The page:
How to keep your pet healthy and safe in autumn
Having just been through one of the driest and warmest Septembers on record, it’s all too easy to forget that autumn is well on its way.
And while the problems that summer and winter can pose for pets and their owners are generally well known, there can be important issues to overcome in the transitional autumn months.
Below are just some of the health and safety issues that cat and dog owners may need to look into as the nights draw in and the temperatures drops…
Ensure dogs get plenty of exercise
For a vast majority of people, getting out of the house and exercising is infinitely easier in the summer.
While it might be okay for you to forget your 5am jog on a particularly wet and cold autumn morning, you can’t neglect your dog-walking duties – whatever the weather.
Make sure your dog continues to get plenty of exercise and, if you do have to miss a walk or exercise session because of bad weather, ensure you make up for it as soon as is practical.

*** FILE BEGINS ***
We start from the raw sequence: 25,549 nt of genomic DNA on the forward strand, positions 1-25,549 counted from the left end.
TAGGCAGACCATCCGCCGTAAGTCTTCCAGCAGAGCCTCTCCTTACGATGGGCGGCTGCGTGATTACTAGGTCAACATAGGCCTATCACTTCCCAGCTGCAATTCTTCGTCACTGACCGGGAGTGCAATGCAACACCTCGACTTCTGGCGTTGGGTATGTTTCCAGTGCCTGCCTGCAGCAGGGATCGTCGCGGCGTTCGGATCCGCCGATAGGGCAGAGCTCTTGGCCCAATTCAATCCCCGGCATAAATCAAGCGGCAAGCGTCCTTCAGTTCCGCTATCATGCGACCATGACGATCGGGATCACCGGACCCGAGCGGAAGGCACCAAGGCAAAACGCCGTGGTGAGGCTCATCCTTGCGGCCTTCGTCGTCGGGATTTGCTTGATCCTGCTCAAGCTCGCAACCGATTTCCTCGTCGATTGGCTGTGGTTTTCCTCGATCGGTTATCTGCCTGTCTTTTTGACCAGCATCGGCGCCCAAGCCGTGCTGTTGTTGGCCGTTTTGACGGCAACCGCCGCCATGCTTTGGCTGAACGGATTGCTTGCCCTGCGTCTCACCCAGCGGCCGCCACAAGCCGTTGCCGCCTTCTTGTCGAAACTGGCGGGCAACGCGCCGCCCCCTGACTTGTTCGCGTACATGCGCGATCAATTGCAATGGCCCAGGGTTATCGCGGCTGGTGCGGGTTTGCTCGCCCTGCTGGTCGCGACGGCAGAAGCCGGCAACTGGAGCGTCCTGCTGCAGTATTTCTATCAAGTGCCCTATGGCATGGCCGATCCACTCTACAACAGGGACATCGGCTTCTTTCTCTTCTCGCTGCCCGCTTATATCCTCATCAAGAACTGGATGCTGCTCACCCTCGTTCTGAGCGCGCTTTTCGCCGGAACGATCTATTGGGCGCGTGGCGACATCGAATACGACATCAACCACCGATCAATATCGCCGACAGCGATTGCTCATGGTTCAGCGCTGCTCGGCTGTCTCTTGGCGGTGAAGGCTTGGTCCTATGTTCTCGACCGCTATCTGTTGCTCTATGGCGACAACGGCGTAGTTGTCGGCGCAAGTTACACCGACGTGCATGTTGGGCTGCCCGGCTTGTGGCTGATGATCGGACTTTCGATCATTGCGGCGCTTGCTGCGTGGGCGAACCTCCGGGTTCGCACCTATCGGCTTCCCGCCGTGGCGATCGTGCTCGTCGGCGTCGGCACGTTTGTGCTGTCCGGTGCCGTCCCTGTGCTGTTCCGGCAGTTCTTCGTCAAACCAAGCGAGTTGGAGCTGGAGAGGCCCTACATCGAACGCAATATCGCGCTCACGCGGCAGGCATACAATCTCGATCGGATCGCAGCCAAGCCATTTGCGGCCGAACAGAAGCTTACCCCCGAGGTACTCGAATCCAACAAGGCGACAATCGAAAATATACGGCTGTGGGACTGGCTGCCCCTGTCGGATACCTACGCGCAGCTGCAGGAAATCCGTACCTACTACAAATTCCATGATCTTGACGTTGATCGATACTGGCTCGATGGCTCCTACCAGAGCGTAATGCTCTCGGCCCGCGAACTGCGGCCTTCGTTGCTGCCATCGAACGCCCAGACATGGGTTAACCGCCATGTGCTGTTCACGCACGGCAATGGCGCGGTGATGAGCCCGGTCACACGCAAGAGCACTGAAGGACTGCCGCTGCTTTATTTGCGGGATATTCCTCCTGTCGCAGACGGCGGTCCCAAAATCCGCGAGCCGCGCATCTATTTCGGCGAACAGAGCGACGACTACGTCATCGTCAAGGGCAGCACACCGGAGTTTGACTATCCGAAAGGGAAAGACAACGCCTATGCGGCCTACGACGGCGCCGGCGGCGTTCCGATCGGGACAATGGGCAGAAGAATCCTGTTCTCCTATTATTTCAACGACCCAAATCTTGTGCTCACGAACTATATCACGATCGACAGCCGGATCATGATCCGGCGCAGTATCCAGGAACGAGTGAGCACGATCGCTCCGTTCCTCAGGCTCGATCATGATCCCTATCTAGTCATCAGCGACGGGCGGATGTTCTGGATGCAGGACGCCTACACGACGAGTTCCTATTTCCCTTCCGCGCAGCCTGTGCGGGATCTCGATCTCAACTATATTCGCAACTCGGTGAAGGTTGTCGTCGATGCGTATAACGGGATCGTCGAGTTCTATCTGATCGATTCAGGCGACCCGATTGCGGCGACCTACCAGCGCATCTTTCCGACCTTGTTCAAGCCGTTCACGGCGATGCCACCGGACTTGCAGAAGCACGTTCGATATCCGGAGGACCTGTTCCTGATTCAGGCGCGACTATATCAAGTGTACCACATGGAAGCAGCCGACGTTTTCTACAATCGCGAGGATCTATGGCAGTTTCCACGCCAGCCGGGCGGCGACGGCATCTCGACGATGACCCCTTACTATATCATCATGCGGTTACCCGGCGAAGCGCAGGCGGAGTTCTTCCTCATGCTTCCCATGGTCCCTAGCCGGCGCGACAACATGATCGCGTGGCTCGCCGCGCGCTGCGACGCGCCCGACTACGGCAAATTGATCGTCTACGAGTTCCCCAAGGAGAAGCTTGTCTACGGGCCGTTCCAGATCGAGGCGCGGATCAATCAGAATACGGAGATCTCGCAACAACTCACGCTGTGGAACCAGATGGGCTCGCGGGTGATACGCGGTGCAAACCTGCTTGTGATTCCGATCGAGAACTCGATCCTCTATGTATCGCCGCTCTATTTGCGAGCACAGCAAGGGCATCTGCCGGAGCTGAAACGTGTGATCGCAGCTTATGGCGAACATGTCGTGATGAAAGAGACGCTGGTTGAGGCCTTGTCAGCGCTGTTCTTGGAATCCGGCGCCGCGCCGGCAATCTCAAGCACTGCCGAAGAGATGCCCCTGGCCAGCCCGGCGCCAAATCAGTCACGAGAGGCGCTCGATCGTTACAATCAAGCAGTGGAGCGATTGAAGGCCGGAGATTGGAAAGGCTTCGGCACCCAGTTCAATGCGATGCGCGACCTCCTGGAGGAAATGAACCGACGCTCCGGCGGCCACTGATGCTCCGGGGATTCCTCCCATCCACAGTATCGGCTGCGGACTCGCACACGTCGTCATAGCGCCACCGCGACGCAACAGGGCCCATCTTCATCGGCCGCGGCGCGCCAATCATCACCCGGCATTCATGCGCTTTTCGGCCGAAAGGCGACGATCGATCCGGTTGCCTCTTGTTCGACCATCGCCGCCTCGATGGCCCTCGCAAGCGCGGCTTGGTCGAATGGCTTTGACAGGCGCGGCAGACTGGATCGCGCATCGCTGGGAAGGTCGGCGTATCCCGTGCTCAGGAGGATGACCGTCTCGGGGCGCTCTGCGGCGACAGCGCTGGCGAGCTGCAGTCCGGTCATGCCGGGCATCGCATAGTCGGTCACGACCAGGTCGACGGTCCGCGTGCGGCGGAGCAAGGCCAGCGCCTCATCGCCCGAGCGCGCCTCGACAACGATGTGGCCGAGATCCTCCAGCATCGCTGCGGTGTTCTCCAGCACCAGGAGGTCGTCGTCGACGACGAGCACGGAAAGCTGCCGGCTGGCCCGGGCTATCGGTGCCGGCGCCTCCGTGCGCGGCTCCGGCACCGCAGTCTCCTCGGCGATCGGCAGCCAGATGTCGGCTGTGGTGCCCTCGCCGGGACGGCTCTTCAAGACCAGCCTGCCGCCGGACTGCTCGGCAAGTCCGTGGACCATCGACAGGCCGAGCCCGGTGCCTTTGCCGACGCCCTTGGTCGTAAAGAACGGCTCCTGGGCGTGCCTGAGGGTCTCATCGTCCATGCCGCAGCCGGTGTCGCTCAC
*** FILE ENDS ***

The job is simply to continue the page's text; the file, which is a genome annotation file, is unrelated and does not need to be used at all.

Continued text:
Make sure your pet’s diet remains balanced
There’s plenty of animal lovers who will tell you that, as it gets colder, you need to fatten your pet up to insulate against the dropping temperatures.
However, while that may be somewhat true if your dog spends a lot of time outdoors or is a working dog (some additional calories are needed to keep their body temperature regulated) the same isn’t true for all dogs.
If your dog spends a vast amount of their time indoors then there is no need to add any additional calories to their diet – the same applies to cats.
As always though, consult your vet to ensure your dog gets the correct dietary advice for them.
Make sure you’re both safe
With the night’s drawing in and things about to get even darker (the clocks go back on 26 October) it can become almost impossible to walk your pet in the daylight.
Ensure both you and your dog are safe when out before the dawn or after dusk by wearing bright clothes and even taking a torch with you if there aren’t many street lights about.
Similarly, you may want to ensure your cat comes into the house a few hours earlier than in the summer months to keep them safe and warm as the light and temperature drops.
Do you have any top tips for autumn safety? What have your experiences been like? Let us know below…